Is equally shared custody always the best arrangement?

No custodial arrangement is ever suitable for all types of families and living situations. Shared custody arrangements with 50/50 parenting time splits are no exception. A 50/50 parenting time split can disrupt the existing natural relationships children already enjoyed with their parents. When parents live a great distance apart, 50/50 splits can also put unreasonable burdens on the children and become downright impractical.

One Psychology Today article shares that some children have a difficult time adjusting to this proposed “fairness” of compelling them to spend equal amounts of time with mom and dad. It is especially difficult when this was not the natural relationship that existed before the divorce. Most children have a preference for one parent over the other based on how well either parent meets their emotional needs, which can also change over time.

In some instances, children find themselves parenting the parent who does not meet their psychological needs. This is often the parent who becomes overwhelmed by the divorce or is not fully capable of taking care of themselves. They might struggle with working outside of the home or may struggle with taking care of household needs. Some parents struggle with both. This can cause psychological harm to children.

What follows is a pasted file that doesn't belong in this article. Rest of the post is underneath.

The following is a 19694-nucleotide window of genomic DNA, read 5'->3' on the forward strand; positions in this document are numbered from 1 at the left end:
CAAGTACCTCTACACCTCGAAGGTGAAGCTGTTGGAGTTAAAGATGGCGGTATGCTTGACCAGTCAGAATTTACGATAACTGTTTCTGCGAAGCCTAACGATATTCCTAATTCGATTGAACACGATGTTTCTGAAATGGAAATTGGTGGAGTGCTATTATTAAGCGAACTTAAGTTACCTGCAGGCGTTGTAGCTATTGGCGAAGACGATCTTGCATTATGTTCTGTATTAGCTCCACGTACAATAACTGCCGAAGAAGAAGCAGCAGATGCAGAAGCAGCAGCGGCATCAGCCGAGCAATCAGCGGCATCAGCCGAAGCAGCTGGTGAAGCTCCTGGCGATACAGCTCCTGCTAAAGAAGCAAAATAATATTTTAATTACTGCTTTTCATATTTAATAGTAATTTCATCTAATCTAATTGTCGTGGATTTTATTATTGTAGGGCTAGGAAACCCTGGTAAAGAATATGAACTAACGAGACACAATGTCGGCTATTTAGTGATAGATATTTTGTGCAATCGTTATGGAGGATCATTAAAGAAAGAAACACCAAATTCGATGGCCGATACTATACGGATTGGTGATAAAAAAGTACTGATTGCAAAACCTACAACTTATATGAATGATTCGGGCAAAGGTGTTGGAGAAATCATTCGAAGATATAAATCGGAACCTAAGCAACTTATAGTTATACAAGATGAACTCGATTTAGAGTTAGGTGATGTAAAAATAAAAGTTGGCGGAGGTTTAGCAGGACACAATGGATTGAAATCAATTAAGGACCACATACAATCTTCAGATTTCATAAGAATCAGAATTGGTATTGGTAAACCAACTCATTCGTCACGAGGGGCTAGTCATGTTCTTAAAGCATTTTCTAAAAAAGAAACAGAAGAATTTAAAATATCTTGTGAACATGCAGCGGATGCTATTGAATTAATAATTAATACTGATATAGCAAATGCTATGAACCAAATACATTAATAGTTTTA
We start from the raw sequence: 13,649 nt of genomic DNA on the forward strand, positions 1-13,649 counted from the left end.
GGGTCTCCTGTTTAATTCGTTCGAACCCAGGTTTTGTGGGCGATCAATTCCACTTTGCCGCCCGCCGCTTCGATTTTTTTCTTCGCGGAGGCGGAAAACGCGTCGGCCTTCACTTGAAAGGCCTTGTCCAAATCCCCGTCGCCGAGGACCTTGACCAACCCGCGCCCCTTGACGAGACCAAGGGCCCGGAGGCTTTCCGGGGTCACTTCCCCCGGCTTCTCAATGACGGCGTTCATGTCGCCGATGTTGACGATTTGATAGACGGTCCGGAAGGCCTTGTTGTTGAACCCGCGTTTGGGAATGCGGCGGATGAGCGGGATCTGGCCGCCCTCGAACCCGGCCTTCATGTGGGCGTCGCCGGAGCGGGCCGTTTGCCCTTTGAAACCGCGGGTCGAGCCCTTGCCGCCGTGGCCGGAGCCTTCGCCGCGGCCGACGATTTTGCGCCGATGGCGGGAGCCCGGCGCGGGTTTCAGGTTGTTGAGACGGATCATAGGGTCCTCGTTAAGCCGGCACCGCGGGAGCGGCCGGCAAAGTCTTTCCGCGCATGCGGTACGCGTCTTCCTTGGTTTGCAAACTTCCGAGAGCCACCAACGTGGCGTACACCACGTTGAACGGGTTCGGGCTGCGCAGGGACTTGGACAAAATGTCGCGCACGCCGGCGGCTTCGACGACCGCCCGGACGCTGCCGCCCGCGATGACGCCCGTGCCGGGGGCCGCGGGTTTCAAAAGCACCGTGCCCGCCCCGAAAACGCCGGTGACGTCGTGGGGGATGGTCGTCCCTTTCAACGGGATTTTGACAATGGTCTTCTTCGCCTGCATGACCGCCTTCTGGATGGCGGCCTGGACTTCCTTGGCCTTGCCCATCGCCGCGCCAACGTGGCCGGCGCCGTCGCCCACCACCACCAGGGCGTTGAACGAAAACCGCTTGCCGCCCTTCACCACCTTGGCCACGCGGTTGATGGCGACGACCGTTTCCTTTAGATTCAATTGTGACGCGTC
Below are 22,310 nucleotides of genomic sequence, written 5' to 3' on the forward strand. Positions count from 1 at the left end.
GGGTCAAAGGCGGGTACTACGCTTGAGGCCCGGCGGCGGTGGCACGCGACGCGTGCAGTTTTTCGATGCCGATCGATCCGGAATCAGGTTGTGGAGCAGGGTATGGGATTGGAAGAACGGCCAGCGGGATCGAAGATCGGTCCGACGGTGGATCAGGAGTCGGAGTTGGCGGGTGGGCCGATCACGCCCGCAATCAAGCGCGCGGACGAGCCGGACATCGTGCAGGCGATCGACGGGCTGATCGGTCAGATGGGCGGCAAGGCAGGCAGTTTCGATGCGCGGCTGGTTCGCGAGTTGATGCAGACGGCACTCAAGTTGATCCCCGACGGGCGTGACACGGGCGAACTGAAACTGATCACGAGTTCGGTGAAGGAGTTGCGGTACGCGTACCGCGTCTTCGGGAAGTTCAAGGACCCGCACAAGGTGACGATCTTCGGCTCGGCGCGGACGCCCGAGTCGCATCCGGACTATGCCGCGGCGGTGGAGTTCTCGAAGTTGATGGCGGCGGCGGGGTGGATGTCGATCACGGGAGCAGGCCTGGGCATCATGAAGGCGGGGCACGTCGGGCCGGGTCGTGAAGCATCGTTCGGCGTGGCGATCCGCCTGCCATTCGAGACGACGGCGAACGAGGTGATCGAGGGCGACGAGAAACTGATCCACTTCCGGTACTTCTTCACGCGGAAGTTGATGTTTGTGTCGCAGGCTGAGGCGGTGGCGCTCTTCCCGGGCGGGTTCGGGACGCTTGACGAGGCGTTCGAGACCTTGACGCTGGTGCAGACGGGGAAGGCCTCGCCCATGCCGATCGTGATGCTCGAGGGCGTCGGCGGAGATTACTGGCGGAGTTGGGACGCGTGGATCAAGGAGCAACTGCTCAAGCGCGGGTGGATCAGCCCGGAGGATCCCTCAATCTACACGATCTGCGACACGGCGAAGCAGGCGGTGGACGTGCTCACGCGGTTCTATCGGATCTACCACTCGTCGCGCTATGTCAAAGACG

Children in these scenarios describe feeling pressured and exhausted. They may suffer from depression and anxiety, causing issues with self-evaluation and their academic performance. Some begin to feel unrooted because they have no specific place to call home, and so, they lose the stability they once had.

That said, there are also children who thrive in these environments, particularly when parents do not live far apart and they maintain an amicable or civil relationship. These children enjoy moving between both parents. Many either always had a 50/50 relationship split with parents or were eager to develop that relationship with an equally eager parent.

It is important to have honest discussions with your children to see where they fit on the spectrum. This helps you to make a decision based on their needs and emotional well-being as opposed to either parent’s desire to see the children 50% of the time.